The Doctor and Romana are arrested by the Marshal and prosecuted as spies.
Sue: Everywhere they go, people want to execute them. That would get on your tits after a while. No wonder he invented the psychic paper, this would drive anybody up the wall.
The Doctor protests his innocence but the Marshal isn’t listening.
Sue: Tom Baker is very good again this week. He must be trying to impress John Woodvine.
Meanwhile, a mysterious figure in black adducts Princess Astra.
Sue: Is that the Black Guardian? Silly question, I suppose. Who else would it be?
The episode concludes with the Doctor and Romana discovering that the TARDIS has been buried under several tons of rubble.
Sue: I liked that. So far, so good.
Sue: Good game! Good game!
Me: I beg your pardon?
Sue: The Black Guardian looks like Bruce Forsyth. Look at the size of his chin!
The Doctor contemplates his rubble covered TARDIS.
Sue: He really needs to invent a remote control. And psychic paper. He basically needs to sit down and work out a list of things that will speed up his adventures. Especially when he’s on a mission like this.
The Doctor and Romana run into Merak and the Doctor immediately suspects that the Marshal was responsible for the death of Astra’s escort, thanks to a long list of coincidences.
Sue: What coincidences? What is he talking about?
The Marshal is acting even more strange than the writers.
Sue: He bloody loves that distorted mirror, doesn’t he? He should go to a fun fair, he’d be like a pig in shit.
K9 is taken away to be recycled.
Sue: And on tonight’s conveyor belt we have some Christmas tinsel and a robot dog. Seriously though, why doesn’t K9 just put himself in reverse?
The Doctor and the Marshal discuss strategies for winning the war against Zeos.
Sue: John Woodvine is trying really hard not to laugh. Oops, he almost went there. Tom can be a bad bugger.
The Doctor and the Marshal watch the latest battle unfold on a large computer screen.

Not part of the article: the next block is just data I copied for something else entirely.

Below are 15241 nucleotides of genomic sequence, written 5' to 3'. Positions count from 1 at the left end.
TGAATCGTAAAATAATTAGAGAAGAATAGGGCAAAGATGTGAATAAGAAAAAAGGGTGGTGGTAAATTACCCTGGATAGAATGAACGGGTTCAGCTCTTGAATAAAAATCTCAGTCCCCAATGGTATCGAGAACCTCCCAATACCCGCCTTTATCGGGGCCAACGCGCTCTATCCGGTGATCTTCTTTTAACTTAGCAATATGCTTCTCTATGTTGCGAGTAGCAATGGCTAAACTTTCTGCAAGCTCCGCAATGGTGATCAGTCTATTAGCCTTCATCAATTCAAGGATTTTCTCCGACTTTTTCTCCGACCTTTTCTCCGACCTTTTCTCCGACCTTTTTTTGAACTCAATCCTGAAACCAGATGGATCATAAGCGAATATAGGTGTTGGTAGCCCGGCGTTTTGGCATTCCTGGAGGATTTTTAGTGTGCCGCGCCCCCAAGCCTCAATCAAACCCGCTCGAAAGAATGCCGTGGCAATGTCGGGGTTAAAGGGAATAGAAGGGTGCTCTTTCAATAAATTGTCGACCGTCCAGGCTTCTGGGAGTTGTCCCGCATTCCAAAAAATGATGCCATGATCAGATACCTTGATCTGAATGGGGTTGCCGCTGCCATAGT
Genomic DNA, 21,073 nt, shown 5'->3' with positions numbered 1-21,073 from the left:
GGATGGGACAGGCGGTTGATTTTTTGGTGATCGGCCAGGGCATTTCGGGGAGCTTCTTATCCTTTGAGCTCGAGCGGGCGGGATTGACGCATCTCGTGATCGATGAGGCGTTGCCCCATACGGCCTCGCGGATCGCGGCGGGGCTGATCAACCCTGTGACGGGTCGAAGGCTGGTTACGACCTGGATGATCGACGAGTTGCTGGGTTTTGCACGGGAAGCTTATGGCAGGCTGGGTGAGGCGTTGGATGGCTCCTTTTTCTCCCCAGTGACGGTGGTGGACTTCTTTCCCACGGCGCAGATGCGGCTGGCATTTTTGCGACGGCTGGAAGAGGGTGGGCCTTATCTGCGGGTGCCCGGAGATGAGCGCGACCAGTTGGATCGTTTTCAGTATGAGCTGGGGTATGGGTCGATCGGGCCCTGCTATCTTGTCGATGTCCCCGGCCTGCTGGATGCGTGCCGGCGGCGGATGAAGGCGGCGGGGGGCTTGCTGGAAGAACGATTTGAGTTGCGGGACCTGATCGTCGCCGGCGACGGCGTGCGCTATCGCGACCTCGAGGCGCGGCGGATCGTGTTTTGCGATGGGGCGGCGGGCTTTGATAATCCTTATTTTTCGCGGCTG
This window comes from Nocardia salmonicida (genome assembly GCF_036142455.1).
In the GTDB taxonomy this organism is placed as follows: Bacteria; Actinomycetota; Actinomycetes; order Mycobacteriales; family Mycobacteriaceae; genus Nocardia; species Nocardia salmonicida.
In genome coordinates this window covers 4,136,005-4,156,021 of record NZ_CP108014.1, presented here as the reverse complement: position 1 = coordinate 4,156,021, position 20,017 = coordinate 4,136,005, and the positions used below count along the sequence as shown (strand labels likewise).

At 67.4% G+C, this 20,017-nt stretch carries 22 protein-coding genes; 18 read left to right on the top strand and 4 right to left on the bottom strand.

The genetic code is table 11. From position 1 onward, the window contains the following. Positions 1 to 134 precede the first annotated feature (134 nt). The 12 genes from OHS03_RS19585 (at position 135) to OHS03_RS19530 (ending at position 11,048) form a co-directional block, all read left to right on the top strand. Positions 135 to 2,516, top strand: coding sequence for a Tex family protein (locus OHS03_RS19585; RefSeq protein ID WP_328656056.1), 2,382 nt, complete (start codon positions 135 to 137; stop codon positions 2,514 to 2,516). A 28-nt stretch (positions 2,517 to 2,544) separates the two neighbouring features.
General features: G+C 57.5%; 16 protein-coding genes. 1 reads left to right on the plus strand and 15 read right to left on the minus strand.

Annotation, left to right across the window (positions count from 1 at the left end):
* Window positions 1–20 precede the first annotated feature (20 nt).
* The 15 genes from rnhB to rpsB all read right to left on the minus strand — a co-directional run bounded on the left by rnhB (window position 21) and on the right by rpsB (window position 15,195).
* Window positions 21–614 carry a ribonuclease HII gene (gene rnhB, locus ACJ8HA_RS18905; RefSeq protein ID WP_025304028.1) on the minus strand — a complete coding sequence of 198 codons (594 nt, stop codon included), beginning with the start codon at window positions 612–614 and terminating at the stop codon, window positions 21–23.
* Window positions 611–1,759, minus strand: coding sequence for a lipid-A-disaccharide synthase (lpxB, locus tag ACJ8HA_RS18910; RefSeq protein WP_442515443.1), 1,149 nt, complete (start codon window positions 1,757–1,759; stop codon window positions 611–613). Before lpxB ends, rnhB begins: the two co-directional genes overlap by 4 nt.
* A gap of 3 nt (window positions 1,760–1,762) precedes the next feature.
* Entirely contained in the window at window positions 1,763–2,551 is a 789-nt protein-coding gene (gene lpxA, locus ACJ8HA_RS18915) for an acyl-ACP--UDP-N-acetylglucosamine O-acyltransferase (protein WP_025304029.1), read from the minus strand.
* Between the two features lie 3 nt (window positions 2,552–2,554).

Sue: Why didn’t they use different coloured dots for the enemy ships? No wonder the Marshal can’t follow what’s going on.
The Doctor asks the Marshal to locate Princess Astra for him.
Sue: **** Astra, rescue K9!
The Doctor rushes onto the conveyor belt that leads to the furnace.
Sue: Just switch the conveyor belt off, you idiots!
The Doctor saves K9 from being turned into slag and clinker in the nick of time.
Sue: Didn’t he do well?
Suddenly, Princess Astra appears on television, where she begs the people of Atrios to surrender to the might of Zeos.
Sue: Does this episode end with the bad guys cutting her off head with a rusty penknife?
The episode concludes with the Doctor falling into a very obvious trap.
Sue: This is rattling along quite nicely. I’ve seen worse.
Romana and Merak decide to join forces.
Sue: Romana could definitely have her own show. She doesn’t really need the Doctor. I wouldn’t have him as a companion, though. She could do a lot better than him.
The Shadow’s minions place the Doctor into a special booth.
Sue: (Singing) Mr & Mrs! Be nice to each other.
Me: That reminds me: it’s our 13th wedding anniversary today. I just thought I should throw that out there, in the middle of The Armageddon Factor.
The only reason I remembered in the first place is because my best man sent me a text wishing me a happy anniversary. The smug git.
Thankfully, Sue had forgotten the date as well.
Sue: What are we like?
Me: The most unromantic couple in Britain?
Sue: Or maybe even the world.
Me: I’ll make it up to you. I’ll take you to Paris next week.
Sue: Yeah, right.
The Shadow wants to know where the Doctor has hidden the first five segments, but the Doctor won’t play ball. So they torture him with bolts of electricity that flow through the cubicle’s architecture.
Sue: Why doesn’t he a) stop touching the bars and b) just step out through one of the large gaping holes?
The Shadow says he knows all about the Doctor and his jackdaw meanderings.
Sue: It’s not, is it?
Sue: Just checking. I didn’t really think so. Don’t put that on the counter, it makes me look stupid.
As if I would (of course I did).
The Doctor is released from the cubicle and the Shadow lets him go.
Sue: He’s the first villain who can’t be arsed to follow through on any of his threats. Plus, he’s got a wonky nose.